Just want to know the most important info before you hit the treadmill? Click the link below to go directly to my seven scientifically-supported best practices for treadmill training.

Read more

Advanced versions of strides and accelerations for runners

The homestretch of a track at night

When runners ask online about ways to improve their running form or increase their footspeed, a common response is “add some strides.” It’s assumed or implicit in such a response that everyone knows what strides are and how to do them optimally.

As with many things in training, it’s worth spending some time to dig into what constitutes “doing strides,” and how we might incorporate them into training in a more thoughtful way. 

Read more

Getting the cool-down right

Several years ago I wrote about getting the warm-up right, and I still believe that many runners neglect the warm-up to their own detriment. But after you work out, what about the cooldown (or, less commonly these days, a “warm-down”)? How long, how far, and how fast should a cooldown be? Getting to a place where we can answer these questions is going to require getting a framework in place where we understand why you should cool down in the first place.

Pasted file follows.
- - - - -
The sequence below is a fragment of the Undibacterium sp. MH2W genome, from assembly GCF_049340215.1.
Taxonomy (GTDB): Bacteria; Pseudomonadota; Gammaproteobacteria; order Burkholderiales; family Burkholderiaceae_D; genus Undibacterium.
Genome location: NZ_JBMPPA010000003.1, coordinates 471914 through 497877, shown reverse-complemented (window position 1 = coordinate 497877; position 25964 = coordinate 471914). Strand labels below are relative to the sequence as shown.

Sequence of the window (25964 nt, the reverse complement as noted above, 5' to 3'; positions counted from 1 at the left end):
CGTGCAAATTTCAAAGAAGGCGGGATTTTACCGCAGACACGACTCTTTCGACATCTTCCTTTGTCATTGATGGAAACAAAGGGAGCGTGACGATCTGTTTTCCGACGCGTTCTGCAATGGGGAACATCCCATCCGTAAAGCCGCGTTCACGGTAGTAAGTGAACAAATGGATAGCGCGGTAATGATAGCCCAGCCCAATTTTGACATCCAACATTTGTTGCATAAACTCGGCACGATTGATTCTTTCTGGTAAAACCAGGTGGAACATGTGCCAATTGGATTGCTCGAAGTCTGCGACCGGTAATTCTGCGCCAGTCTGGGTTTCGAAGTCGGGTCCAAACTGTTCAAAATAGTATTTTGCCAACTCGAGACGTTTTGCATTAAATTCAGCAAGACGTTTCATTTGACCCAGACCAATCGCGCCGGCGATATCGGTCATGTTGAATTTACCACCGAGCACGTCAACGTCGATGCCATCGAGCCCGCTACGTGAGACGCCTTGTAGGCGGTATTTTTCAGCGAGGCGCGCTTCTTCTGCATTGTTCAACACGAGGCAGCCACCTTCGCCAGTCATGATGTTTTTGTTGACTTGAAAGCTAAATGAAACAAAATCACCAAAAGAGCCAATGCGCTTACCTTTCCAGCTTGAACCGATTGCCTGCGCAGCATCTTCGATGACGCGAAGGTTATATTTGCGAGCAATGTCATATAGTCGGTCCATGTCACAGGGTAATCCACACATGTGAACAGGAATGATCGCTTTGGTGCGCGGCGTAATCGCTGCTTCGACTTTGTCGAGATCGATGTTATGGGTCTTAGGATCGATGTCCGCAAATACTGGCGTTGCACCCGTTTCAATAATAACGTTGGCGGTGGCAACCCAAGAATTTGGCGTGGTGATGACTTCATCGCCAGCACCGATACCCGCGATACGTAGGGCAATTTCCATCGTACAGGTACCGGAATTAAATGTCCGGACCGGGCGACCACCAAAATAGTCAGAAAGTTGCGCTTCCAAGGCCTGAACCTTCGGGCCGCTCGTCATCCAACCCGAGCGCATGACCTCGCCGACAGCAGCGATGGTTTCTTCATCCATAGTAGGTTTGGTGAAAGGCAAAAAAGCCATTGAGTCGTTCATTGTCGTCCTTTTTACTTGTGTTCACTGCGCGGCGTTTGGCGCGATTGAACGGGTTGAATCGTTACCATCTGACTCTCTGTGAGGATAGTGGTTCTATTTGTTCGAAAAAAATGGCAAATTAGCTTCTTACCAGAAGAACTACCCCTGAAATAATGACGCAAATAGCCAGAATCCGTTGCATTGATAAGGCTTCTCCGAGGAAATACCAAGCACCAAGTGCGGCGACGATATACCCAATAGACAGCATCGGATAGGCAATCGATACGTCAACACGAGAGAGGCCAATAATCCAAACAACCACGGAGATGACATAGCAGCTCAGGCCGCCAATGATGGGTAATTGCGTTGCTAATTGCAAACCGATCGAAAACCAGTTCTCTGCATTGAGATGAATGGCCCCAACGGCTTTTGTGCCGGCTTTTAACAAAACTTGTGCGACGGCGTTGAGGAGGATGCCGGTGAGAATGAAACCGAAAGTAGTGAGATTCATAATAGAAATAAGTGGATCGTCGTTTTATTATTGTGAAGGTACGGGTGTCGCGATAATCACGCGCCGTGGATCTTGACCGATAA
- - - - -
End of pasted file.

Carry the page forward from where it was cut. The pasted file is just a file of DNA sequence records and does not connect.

Understanding the reasons for doing a cool-down after a workout

Like much of the accumulated lore of running, the common rationales for doing a cool-down at all contain a healthy mix of physiology, bro science, folk wisdom, and true coaching wisdom. Allegedly, the cooldown is supposed to gradually reduce your heart rate, pump “lactic acid” out of your muscles, and condition your legs to running while tired. Failing to cool down is again allegedly supposed to make you feel more sore the next day, and harm your recovery capabilities. Needless to say, each of these rationales has a hefty amount of myth alongside perhaps a kernel of truth.

Instead of trying to consider and analyze each of these claims in turn, I think it’s better to break the question of “why do a cooldown” into smaller parts: who is doing the cooldown, what workout does it follow, and what training goals are we trying to accomplish, both in this workout and in the longer-term training plan.

Read more

How much easier is running on an AlterG? Developing equal-intensity curves for anti-gravity treadmill running

Have you ever run on an AlterG? Once firmly in the realm of space-age gadgetry only available to professional athletes, AlterG anti-gravity treadmills seem to be cropping up everywhere nowadays. College athletic departments, physical therapy offices, and even the occasional high school are purchasing AlterGs for their widely lauded ability to allow runners and other ... Read more

Getting the warm-up right

How do you warm up for a race or workout? If you're like most high school and college runners, your warm-up is probably not too far off from Joe Rubio's humorous characterization of the typical runner's pre-workout routine "10-15 min easy. 4 half-hearted strides. BS a bit. Run the workout" This might be sufficient if ... Read more

Did you know I have a book? Check it out here!